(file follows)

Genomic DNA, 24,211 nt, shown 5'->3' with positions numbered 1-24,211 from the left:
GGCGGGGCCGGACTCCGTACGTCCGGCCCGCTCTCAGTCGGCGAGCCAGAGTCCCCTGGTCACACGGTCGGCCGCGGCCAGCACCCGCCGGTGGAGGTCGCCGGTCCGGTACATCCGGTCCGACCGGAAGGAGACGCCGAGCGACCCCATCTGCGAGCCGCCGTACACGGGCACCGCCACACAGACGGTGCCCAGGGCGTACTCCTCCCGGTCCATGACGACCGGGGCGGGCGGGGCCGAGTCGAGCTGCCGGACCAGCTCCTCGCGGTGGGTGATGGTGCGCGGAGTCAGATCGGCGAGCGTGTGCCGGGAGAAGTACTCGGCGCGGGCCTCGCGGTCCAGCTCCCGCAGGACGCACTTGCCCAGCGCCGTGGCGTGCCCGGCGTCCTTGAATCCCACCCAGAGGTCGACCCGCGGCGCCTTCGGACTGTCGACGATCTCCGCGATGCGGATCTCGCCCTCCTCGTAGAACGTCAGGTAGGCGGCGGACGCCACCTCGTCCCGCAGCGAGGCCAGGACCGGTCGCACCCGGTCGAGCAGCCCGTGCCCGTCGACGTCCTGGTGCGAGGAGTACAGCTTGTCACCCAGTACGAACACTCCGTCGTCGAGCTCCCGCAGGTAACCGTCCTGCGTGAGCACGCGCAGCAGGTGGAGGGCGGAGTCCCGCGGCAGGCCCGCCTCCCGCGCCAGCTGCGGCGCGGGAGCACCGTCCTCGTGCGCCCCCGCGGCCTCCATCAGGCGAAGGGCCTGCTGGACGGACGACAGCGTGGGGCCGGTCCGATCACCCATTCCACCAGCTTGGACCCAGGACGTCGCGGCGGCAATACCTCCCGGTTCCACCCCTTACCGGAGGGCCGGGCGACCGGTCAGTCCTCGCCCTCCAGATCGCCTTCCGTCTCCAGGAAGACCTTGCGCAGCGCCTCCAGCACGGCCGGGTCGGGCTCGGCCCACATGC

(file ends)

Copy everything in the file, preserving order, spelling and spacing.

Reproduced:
Genomic DNA, 24,211 nt, shown 5'->3' with positions numbered 1-24,211 from the left:
GGCGGGGCCGGACTCCGTACGTCCGGCCCGCTCTCAGTCGGCGAGCCAGAGTCCCCTGGTCACACGGTCGGCCGCGGCCAGCACCCGCCGGTGGAGGTCGCCGGTCCGGTACATCCGGTCCGACCGGAAGGAGACGCCGAGCGACCCCATCTGCGAGCCGCCGTACACGGGCACCGCCACACAGACGGTGCCCAGGGCGTACTCCTCCCGGTCCATGACGACCGGGGCGGGCGGGGCCGAGTCGAGCTGCCGGACCAGCTCCTCGCGGTGGGTGATGGTGCGCGGAGTCAGATCGGCGAGCGTGTGCCGGGAGAAGTACTCGGCGCGGGCCTCGCGGTCCAGCTCCCGCAGGACGCACTTGCCCAGCGCCGTGGCGTGCCCGGCGTCCTTGAATCCCACCCAGAGGTCGACCCGCGGCGCCTTCGGACTGTCGACGATCTCCGCGATGCGGATCTCGCCCTCCTCGTAGAACGTCAGGTAGGCGGCGGACGCCACCTCGTCCCGCAGCGAGGCCAGGACCGGTCGCACCCGGTCGAGCAGCCCGTGCCCGTCGACGTCCTGGTGCGAGGAGTACAGCTTGTCACCCAGTACGAACACTCCGTCGTCGAGCTCCCGCAGGTAACCGTCCTGCGTGAGCACGCGCAGCAGGTGGAGGGCGGAGTCCCGCGGCAGGCCCGCCTCCCGCGCCAGCTGCGGCGCGGGAGCACCGTCCTCGTGCGCCCCCGCGGCCTCCATCAGGCGAAGGGCCTGCTGGACGGACGACAGCGTGGGGCCGGTCCGATCACCCATTCCACCAGCTTGGACCCAGGACGTCGCGGCGGCAATACCTCCCGGTTCCACCCCTTACCGGAGGGCCGGGCGACCGGTCAGTCCTCGCCCTCCAGATCGCCTTCCGTCTCCAGGAAGACCTTGCGCAGCGCCTCCAGCACGGCCGGGTCGGGCTCGGCCCACATGC